A Non-Arbitration Sensation

February 12

Our long nightmare is over. Tim Lincecum is one of the richest and happiest 25-year-old skater dude-looking guys walking on this big blue marble. And guys who make about 1/2 of one percent of his salary are jubilant. That means you, Giants fans.

Whatever the case may be, this ended about as well as could be expected. The Giants and Lincecum’s camp were poised to go into this morning’s arbitration hearing in Florida, but talks heated up and the two sides stepped out of chambers. The Giants can say they stuck to their $8 million salary offer this year, Lincecum can say he got the $13 million he wanted, even if it’s delayed by a year.

I was wrong about one thing: the Giants were apparently not going to bring up his offseason potbust or other on-field issues, but rather focus strictly on his time of service and what a Super 2 should get, no matter how “super” he is. Lincecum probably wanted to focus on the market for double-Cy Young winners, but in the end they worked out a compromise and avoided any hard feelings.

In the end, the Giants got a major bargain. It puts them in a better position to trade for a big-ticket player if they are still in contention before the trade deadline. The Giants also won points from other teams, who didn’t want to see them lose in arbitration, and have the bar set at $13 million, the amount LIncecum was seeking.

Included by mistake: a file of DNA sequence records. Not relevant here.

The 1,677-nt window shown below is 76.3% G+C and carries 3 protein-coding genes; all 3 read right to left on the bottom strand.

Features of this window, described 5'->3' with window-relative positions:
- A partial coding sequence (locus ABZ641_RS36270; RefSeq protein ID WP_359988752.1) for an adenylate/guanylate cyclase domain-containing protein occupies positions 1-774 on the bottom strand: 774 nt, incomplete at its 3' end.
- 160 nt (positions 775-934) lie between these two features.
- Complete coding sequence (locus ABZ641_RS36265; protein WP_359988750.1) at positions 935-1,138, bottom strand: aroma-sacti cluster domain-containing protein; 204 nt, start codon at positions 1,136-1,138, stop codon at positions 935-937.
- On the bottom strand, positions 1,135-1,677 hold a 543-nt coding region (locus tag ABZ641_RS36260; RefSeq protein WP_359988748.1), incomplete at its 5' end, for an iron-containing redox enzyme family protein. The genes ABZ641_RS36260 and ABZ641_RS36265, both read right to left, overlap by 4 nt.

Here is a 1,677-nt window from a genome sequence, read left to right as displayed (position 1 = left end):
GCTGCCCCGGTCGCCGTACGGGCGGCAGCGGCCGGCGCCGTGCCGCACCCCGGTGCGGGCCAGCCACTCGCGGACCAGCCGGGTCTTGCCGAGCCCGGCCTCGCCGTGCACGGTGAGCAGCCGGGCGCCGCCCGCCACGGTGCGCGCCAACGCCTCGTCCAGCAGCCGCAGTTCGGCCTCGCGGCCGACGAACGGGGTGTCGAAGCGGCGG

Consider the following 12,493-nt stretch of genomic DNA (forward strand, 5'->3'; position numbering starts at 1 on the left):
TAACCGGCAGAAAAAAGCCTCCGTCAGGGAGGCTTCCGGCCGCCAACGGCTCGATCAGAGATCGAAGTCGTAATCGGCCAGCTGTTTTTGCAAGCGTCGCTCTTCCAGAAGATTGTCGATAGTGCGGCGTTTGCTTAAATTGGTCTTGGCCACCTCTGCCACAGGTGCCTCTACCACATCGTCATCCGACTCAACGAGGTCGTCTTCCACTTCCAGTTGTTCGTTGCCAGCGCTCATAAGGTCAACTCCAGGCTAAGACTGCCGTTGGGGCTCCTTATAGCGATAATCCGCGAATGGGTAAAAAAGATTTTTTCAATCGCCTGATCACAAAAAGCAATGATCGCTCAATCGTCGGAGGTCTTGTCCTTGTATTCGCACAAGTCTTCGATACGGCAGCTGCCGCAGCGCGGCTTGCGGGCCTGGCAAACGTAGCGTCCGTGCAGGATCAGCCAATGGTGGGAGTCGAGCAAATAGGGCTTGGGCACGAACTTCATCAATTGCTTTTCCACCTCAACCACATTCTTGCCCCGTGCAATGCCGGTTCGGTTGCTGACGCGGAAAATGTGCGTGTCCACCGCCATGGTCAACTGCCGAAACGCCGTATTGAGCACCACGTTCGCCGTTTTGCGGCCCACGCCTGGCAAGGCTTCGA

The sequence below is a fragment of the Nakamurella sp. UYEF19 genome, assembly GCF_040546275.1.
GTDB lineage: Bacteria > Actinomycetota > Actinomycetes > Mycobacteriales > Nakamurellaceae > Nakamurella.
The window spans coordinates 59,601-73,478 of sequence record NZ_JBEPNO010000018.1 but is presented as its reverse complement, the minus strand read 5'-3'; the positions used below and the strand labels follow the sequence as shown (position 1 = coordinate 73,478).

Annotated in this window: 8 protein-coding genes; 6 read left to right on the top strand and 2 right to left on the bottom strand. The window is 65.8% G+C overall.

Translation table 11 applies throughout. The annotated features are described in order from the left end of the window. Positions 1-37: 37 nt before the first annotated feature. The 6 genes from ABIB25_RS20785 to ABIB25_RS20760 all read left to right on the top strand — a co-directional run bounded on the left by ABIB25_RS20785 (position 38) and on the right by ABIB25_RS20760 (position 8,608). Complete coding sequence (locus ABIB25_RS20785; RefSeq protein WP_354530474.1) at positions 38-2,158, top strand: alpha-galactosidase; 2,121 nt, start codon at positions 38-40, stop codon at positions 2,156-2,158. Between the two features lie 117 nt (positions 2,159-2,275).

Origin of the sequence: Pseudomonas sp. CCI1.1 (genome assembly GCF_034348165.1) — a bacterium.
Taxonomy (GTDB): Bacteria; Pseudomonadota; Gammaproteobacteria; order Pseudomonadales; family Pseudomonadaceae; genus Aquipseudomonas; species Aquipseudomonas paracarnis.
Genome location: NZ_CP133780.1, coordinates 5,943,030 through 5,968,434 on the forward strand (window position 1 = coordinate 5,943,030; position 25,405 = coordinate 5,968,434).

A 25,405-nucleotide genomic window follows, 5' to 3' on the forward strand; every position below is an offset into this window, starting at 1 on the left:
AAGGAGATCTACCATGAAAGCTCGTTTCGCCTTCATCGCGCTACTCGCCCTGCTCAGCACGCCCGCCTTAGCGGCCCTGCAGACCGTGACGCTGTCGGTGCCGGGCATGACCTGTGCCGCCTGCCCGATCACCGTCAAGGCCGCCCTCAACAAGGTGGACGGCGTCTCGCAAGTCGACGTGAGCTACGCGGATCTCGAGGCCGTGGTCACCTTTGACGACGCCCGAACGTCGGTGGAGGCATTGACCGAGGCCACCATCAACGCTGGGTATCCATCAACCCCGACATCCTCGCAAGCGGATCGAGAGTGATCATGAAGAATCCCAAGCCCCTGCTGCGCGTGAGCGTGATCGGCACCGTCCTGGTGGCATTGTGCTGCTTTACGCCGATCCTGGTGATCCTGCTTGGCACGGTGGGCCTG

Lincecum’s deal falls well short of the 5 and $80-90 million I think would have been fair for both sides to draw up at the end of 2010, if Lincecum continued to perform at the same high level this season. Down the road he might still get something close to that deal, and locking him up past the years the Giants “control” him may well be the issue next time around.

Lincecum got rich, got some security, but didn’t get the long-term deal he wanted. That may come at the end of 2011, after which Lincecum will have either proven himself to be one of the great pitchers of our era, or something less. I’m just hoping Lincecum didn’t settle because he knows something we don’t.


Several Facebook friends listed Lincecum as their #1 guy to start a baseball team when the question was posed on FB Thursday. That’s not a bad choice. He would probably be the first pitcher I would choose. At 25, he would seem to have a bright future if his body holds up.

My first choice would be Joe Mauer, the Minnesota Twins catcher, Gold Glover, batting champ and AL MVP. I know what you’re thinking — what about Albert Pujols? However, the gap between Mauer and every other catcher in the major leagues is much wider than the gap between Pujols and other first basemen, and Mauer is “three” years younger than Pujols.

Let’s put it this way: after I pick Mauer and you pick Pujols, your catcher might be Victor Martinez, but my first baseman will be a Ryan Howard or Adrian Gonzalez. I’ll have a leg up.


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